Glycogenin, a Mn2+-dependent, self-glucosylating protein, is considered to catalyze the initial glucosyl transfer steps in glycogen biogenesis. To study the physiologic significance of this enzyme, measurements of glycogenin mediated glucose transfer to endogenous trichloroacetic acid precipitable material (protein-bound glycogen, i.e., glycoproteins) in human skeletal muscle were attempted. Although glycogenin protein was detected in muscle extracts, activity was not, even after exercise that resulted in marked glycogen depletion. Instead, a MnSO4-dependent glucose transfer to glycoproteins, inhibited by glycogen and UDP-pyridoxal (which do not affect glycogenin), and unaffected by CDP (a potent inhibitor of glycogenin), was consistently detected. MnSO4-dependent activity increased in concert with glycogen synthase fractional activity after prolonged exercise, and the MnSO4-dependent enzyme stimulated glucosylation of glycoproteins with molecular masses lower than those glucosylated by glucose 6-P-dependent glycogen synthase. Addition of purified glucose 6-P-dependent glycogen synthase to the muscle extract did not affect MnSO4-dependent glucose transfer, whereas glycogen synthase antibody completely abolished MnSO4-dependent activity. It is concluded that: (1) MnSO4-dependent glucose transfer to glycoproteins is catalyzed by a nonglucose 6-P-dependent form of glycogen synthase; (2) MnSO4-dependent glycogen synthase has a greater affinity for low molecular mass glycoproteins and may thus play a more important role than glucose 6-P-dependent glycogen synthase in the initial stages of glycogen biogenesis; and (3) glycogenin is generally inactive in human muscle in vivo.  (+info)

Modes of action of acarbose hydrolysis and transglycosylation catalyzed by a thermostable maltogenic amylase, the gene for which was cloned from a Thermus strain. (2/145)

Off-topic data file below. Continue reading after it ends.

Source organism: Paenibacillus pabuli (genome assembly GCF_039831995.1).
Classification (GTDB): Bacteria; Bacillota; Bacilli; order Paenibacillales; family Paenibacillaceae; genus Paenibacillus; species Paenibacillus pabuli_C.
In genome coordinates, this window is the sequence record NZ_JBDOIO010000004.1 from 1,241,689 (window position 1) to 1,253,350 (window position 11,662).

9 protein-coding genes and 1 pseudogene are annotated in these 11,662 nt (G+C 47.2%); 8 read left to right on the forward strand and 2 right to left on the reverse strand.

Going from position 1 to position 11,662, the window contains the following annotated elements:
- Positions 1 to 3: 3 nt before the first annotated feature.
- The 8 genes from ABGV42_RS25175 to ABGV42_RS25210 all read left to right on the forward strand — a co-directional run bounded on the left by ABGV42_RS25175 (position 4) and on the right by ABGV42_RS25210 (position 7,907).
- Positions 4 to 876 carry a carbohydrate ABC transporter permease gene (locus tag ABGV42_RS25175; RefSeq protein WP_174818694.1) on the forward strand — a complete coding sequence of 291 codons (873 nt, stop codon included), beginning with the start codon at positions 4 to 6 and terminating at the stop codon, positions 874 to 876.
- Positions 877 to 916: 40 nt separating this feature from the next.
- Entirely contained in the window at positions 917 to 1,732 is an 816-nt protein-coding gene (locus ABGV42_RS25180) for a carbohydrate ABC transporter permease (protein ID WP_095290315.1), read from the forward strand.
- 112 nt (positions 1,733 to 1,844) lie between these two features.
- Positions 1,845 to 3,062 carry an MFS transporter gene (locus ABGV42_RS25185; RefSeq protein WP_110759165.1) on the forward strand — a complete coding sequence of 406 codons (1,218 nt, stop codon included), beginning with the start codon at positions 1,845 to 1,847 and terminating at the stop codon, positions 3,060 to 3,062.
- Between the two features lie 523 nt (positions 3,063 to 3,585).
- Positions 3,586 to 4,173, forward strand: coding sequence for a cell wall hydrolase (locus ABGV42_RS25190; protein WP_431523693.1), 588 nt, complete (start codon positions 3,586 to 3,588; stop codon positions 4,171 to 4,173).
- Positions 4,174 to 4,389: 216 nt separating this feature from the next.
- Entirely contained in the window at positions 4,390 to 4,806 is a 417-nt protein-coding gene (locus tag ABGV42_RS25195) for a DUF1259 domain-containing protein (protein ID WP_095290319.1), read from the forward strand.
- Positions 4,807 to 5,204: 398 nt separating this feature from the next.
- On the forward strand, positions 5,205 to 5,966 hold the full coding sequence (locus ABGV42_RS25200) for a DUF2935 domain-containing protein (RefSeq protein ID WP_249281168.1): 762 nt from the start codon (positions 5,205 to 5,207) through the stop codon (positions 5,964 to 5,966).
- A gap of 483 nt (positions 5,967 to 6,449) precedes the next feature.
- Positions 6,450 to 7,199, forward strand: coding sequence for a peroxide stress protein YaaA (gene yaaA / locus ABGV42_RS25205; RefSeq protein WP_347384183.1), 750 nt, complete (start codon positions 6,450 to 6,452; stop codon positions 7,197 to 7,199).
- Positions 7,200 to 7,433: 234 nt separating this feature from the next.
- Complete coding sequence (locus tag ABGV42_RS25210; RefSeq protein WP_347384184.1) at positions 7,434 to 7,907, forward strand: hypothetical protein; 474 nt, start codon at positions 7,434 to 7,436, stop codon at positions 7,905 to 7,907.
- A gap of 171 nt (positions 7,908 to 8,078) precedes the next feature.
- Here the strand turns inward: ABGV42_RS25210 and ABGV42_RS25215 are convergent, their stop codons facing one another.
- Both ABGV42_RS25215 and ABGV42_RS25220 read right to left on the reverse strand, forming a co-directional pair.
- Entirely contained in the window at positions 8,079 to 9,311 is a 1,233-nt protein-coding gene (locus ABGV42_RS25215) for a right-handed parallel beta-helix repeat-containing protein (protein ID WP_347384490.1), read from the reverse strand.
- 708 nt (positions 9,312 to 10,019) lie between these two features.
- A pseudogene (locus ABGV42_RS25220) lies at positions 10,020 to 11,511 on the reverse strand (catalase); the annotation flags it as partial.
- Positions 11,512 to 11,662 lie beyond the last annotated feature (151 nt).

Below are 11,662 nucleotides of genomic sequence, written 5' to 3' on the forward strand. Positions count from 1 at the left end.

A maltogenic amylase gene was cloned in Escherichia coli from a gram-negative thermophilic bacterium, Thermus strain IM6501. The gene encoded an enzyme (ThMA) with a molecular mass of 68 kDa which was expressed by the expression vector p6xHis119. The optimal temperature of ThMA was 60 degrees C, which was higher than those of other maltogenic amylases reported so far. Thermal inactivation kinetic analysis of ThMA indicated that it was stabilized in the presence of 10 mM EDTA. ThMA harbored both hydrolysis and transglycosylation activities. It hydrolyzed beta-cyclodextrin and starch mainly to maltose and pullulan to panose. ThMA not only hydrolyzed acarbose, an amylase inhibitor, to glucose and pseudotrisaccharide (PTS) but also transferred PTS to 17 sugar acceptors, including glucose, fructose, maltose, cellobiose, etc. Structural analysis of acarbose transfer products by using methylation, thin-layer chromatography, high-performance ion chromatography, and nuclear magnetic resonance indicated that PTS was transferred primarily to the C-6 of the acceptors and at lower degrees to the C-3 and/or C-4. The transglycosylation of sugar to methyl-alpha-D-glucopyranoside by forming an alpha-(1,3)-glycosidic linkage was demonstrated for the first time by using acarbose and ThMA. Kinetic analysis of the acarbose transfer products showed that the C-4 transfer product formed most rapidly but readily hydrolyzed, while the C-6 transfer product was stable and accumulated in the reaction mixture as the main product.  (+info)

The AcbC protein from Actinoplanes species is a C7-cyclitol synthase related to 3-dehydroquinate synthases and is involved in the biosynthesis of the alpha-glucosidase inhibitor acarbose. (3/145)

The putative biosynthetic gene cluster for the alpha-glucosidase inhibitor acarbose was identified in the producer Actinoplanes sp. 50/110 by cloning a DNA segment containing the conserved gene for dTDP-D-glucose 4,6-dehydratase, acbB. The two flanking genes were acbA (dTDP-D-glucose synthase) and acbC, encoding a protein with significant similarity to 3-dehydroquinate synthases (AroB proteins). The acbC gene was overexpressed heterologously in Streptomyces lividans 66, and the product was shown to be a C7-cyclitol synthase using sedo-heptulose 7-phosphate, but not ido-heptulose 7-phosphate, as its substrate. The cyclization product, 2-epi-5-epi-valiolone ((2S,3S,4S,5R)-5-(hydroxymethyl)cyclohexanon-2,3,4,5-tetrol), is a precursor of the valienamine moiety of acarbose. A possible five-step reaction mechanism is proposed for the cyclization reaction catalyzed by AcbC based on the recent analysis of the three-dimensional structure of a eukaryotic 3-dehydroquinate synthase domain (Carpenter, E. P., Hawkins, A. R., Frost, J. W., and Brown, K. A. (1998) Nature 394, 299-302).  (+info)